Ted Ligety of Park City, Utah, drops low to the snow and carves a victory circle in the finish area after his second run of a slalom at the U.S. Alpine Championships skiing competition in Squaw Valley, Calif., on Saturday.THE ASSOCIATED PRESS
SQUAW VALLEY, Calif. — World Cup star Ted Ligety won the slalom Saturday in the U.S. Alpine Championships, sweeping both runs for a 1.48 second victory.
Ligety, from Park City, Utah, won his seventh U.S. title and first since 2007 when he won the giant slalom and combined.
“It’s cool to hang out with all the younger kids and it’s cool that they all came out and watched,” Ligety said. “It’s definitely nice to spend some time with the young fans. If you’re going to race, you might as well try to win. I’m definitely happy to put together two slalom runs. I haven’t won a slalom race in a long time.
“They did a great job with the course prep. The conditions were awesome especially for the temperatures. You can really attack it. I’ve never skied at Squaw before, so this is definitely cool to come someplace new and they seem like they’re doing a great job. They did a great job on the hill. The crowd is pretty into it, so it’s fun to have races in places like this.”
Ligety won the season-ending World Cup giant slalom last week in Switzerland en route to his fourth World Cup giant slalom title. He finished the World Cup season with six giant slalom victories to join Ingemar Stenmark as the only men with six GS wins in a season.
Ligety also won three gold medals in the World Ski Championships this season to become the first man since Jean Claude Killy in 1968 to win three or more gold medals.
Will Brandenburg of Spokane, Wash., was second, and Colby Granstrom of Lake Stevens, Wash., finished second. Brandenburg won the combined event with the fastest combined time from the super G and slalom.
“I wanted to go for it a little bit more and I just didn’t really have it today,” Brandenburg said. “I didn’t have that gear that would be able to win a ski race. So I got to the bottom and was happy.”MORE IN Wire SportsCHICAGO — Kris Bryant had such a Chicago Cubs-like start to his major league career. Full StoryHOUSTON — Los Angeles Angels manager Mike Scioscia met with Josh Hamilton this week for the first... Full Story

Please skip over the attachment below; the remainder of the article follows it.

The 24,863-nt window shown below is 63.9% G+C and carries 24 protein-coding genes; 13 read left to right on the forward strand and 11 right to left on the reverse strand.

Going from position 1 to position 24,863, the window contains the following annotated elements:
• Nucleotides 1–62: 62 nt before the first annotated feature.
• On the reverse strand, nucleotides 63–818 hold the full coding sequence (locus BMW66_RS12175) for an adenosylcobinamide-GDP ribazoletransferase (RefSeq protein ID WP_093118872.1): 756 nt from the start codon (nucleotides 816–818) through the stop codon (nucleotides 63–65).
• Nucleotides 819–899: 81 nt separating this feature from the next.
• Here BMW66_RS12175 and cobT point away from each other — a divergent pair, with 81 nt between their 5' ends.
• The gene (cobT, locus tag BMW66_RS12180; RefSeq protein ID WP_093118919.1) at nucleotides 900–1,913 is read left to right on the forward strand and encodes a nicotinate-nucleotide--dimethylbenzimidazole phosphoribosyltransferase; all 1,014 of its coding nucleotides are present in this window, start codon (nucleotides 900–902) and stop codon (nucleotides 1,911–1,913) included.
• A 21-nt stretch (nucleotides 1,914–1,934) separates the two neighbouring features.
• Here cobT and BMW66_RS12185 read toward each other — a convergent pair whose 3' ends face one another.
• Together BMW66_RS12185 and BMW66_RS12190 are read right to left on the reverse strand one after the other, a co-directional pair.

- Most Popular
- Most Emailed
- RICHARD'S POOR ALMANACK: On this day 1739, 'Richard Palmer' identified in prison at York Castle as the notorious outlaw DICK TURPIN; IN 1836, Battle of the Alamo begins near San Antonio de Bexar, Texas; 1896, the Tootsie Roll invented by LEO HIRSCHFELD.
- RICHARD'S POOR ALMANACK: On this day in 1472, Orkney, Shetland islands put up as collateral by Norway to Scotland in lieu of dowry for MARGARET OF DENMARK on her marriage with JAMES III, king of Scotland; 1962, JOHN GLENN first American to orbit Earth.
- TOMORROW'S HEADLINES TODAY: City mayoral candidates debate campaign issues; Hartford, Conn., woman still missing; Neal Goswami reports attempts to legislate suicide; local woman loses 100 pounds through TOPS program.
- RICHARD'S POOR ALMANACK: On this day in 1878, JOHN TUNSTALL murdered near Lincoln, New Mexico, by the outlaw JESSE EVANS; in 1930, ELM FARM OLLIE first cow to fly in aircraft, first to be milked airborne; 1955, nuke test WASP; '79, snow in Sahara.
- TOMORROW'S HEADLINES TODAY: Rutland Herald News Editor Alan J. Keays and staff writer Gordon Dritschilo discuss stories planned for the February 18, 2015, edition of the newspaper: Winter budgets maxed, legal marijuana, Springfield bank job, USPS slowdown
- RICHARD'S POOR ALMANACK: On this day in 1249 AD, ANDRE of LONGJUMEAU is dispatched by LOUIS IX of France to meet the KHAGAN, ruler of the Mongol Empire; in 1804, during 1st Barbary War, STEPHEN DECATUR scuttles the pirate-held USS Philadelphia in Tripoli.